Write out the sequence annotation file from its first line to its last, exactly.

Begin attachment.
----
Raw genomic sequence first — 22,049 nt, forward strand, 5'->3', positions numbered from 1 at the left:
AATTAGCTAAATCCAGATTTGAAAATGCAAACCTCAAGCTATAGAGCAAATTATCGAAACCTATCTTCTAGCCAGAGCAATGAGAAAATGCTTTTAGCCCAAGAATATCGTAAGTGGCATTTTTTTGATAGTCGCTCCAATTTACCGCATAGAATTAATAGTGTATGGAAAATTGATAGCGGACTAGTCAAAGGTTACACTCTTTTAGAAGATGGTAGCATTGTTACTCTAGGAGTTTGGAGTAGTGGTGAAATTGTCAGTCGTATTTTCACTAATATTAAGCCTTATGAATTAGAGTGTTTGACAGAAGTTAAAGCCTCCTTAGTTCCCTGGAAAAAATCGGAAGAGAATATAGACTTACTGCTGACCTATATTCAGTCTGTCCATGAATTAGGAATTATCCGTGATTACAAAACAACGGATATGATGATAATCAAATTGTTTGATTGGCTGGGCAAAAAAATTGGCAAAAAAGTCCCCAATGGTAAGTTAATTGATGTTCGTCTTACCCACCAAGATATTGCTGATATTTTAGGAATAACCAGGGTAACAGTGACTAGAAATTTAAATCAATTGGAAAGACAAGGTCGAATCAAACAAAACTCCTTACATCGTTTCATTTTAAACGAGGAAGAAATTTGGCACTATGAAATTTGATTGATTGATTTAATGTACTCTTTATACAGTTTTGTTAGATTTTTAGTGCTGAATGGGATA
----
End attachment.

Raw genomic sequence first — 22,049 nt, forward strand, 5'->3', positions numbered from 1 at the left:
AATTAGCTAAATCCAGATTTGAAAATGCAAACCTCAAGCTATAGAGCAAATTATCGAAACCTATCTTCTAGCCAGAGCAATGAGAAAATGCTTTTAGCCCAAGAATATCGTAAGTGGCATTTTTTTGATAGTCGCTCCAATTTACCGCATAGAATTAATAGTGTATGGAAAATTGATAGCGGACTAGTCAAAGGTTACACTCTTTTAGAAGATGGTAGCATTGTTACTCTAGGAGTTTGGAGTAGTGGTGAAATTGTCAGTCGTATTTTCACTAATATTAAGCCTTATGAATTAGAGTGTTTGACAGAAGTTAAAGCCTCCTTAGTTCCCTGGAAAAAATCGGAAGAGAATATAGACTTACTGCTGACCTATATTCAGTCTGTCCATGAATTAGGAATTATCCGTGATTACAAAACAACGGATATGATGATAATCAAATTGTTTGATTGGCTGGGCAAAAAAATTGGCAAAAAAGTCCCCAATGGTAAGTTAATTGATGTTCGTCTTACCCACCAAGATATTGCTGATATTTTAGGAATAACCAGGGTAACAGTGACTAGAAATTTAAATCAATTGGAAAGACAAGGTCGAATCAAACAAAACTCCTTACATCGTTTCATTTTAAACGAGGAAGAAATTTGGCACTATGAAATTTGATTGATTGATTTAATGTACTCTTTATACAGTTTTGTTAGATTTTTAGTGCTGAATGGGATA